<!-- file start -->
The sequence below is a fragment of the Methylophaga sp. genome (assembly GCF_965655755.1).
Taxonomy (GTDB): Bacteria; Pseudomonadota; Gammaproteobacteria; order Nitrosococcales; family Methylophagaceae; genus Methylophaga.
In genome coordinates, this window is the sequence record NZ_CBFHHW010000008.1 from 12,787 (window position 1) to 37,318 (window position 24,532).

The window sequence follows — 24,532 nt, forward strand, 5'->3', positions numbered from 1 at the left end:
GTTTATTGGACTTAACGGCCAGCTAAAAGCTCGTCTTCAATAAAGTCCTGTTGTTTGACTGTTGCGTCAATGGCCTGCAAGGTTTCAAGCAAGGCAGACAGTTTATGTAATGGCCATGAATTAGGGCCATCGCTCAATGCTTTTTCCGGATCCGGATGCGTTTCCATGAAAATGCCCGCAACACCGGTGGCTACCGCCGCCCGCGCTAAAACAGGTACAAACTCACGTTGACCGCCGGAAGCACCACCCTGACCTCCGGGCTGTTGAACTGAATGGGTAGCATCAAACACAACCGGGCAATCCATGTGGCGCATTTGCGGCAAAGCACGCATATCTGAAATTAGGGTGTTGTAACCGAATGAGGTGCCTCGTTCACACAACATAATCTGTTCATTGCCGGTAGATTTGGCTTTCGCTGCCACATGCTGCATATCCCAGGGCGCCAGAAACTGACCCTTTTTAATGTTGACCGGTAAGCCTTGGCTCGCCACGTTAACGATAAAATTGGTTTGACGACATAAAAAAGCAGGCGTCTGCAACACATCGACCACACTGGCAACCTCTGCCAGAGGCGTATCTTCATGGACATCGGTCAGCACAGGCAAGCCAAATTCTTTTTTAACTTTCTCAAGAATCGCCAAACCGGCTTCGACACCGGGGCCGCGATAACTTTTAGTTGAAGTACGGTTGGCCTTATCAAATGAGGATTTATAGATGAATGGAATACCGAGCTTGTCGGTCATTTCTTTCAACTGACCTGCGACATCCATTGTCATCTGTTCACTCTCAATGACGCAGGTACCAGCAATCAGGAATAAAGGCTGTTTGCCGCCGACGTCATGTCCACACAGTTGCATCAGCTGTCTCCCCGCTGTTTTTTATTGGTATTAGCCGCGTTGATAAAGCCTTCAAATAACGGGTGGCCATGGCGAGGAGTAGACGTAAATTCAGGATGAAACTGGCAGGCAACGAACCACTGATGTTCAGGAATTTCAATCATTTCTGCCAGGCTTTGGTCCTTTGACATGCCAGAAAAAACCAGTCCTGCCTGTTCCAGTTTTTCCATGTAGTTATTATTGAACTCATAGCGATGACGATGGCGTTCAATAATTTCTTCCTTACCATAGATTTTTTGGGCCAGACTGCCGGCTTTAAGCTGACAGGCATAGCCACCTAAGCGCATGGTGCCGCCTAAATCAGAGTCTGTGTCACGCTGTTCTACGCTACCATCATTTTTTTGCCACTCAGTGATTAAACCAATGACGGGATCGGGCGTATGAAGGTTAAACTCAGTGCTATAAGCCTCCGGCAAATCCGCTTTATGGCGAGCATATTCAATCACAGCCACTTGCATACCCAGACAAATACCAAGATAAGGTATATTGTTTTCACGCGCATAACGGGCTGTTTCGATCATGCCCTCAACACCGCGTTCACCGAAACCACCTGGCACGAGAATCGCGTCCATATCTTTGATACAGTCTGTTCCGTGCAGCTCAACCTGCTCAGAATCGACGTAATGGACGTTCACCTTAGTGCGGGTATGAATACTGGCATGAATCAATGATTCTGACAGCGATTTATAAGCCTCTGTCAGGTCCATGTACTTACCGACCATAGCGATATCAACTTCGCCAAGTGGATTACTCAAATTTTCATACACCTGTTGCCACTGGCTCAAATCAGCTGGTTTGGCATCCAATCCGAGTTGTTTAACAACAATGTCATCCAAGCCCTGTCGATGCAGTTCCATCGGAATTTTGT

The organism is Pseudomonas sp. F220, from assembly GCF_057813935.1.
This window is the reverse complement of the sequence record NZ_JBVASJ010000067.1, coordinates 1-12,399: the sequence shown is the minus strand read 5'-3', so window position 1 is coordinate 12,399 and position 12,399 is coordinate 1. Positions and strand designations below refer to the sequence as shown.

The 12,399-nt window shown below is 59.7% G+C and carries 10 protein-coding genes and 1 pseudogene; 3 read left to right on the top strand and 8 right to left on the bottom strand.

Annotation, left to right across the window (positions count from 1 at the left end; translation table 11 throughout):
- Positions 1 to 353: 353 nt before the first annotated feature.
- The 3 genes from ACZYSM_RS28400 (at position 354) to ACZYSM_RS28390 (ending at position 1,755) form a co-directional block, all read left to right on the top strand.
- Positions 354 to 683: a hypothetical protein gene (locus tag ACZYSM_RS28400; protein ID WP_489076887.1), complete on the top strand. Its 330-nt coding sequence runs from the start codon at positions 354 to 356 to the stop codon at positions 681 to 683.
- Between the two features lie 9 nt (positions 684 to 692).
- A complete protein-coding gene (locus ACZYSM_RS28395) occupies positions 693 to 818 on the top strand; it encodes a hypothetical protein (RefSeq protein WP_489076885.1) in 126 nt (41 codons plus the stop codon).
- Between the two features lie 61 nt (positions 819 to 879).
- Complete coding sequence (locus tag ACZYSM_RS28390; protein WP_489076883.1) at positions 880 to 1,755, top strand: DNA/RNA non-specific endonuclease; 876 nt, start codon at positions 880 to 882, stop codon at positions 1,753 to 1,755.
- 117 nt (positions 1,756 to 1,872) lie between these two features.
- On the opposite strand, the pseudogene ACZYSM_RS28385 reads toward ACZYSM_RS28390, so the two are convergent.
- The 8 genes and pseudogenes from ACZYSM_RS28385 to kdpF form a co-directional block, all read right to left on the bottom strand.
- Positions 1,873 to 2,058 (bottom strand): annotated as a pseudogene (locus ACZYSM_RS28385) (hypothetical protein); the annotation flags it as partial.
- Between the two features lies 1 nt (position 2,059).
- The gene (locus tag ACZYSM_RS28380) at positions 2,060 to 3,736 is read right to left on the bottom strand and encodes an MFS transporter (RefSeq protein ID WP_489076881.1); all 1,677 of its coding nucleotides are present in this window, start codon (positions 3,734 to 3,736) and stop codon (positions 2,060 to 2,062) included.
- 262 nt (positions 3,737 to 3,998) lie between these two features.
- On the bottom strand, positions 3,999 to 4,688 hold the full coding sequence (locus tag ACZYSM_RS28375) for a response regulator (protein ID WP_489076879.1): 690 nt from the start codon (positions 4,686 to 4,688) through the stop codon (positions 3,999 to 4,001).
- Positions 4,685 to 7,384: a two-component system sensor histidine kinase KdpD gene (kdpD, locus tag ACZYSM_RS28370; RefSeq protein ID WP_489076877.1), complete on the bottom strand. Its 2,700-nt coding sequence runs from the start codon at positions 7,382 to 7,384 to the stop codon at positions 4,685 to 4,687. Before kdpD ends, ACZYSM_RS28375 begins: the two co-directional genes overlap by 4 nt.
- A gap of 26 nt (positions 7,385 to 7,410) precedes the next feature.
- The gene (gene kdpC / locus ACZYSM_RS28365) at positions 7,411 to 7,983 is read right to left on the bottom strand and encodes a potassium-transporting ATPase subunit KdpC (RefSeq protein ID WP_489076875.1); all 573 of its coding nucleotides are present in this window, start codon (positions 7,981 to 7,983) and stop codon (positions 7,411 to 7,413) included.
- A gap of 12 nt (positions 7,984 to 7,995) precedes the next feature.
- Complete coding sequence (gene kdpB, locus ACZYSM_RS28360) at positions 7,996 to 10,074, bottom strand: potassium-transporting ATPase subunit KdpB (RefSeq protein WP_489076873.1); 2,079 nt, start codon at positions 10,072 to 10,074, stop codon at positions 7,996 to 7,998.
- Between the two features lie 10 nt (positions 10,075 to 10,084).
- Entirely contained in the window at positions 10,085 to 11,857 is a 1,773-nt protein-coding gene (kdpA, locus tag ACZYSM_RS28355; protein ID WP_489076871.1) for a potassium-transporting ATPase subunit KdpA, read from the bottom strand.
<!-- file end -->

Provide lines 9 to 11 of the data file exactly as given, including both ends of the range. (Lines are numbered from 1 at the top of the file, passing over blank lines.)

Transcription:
Annotation, left to right across the window (positions count from 1 at the left end; translation table 11 throughout):
- Positions 1 to 353: 353 nt before the first annotated feature.
- The 3 genes from ACZYSM_RS28400 (at position 354) to ACZYSM_RS28390 (ending at position 1,755) form a co-directional block, all read left to right on the top strand.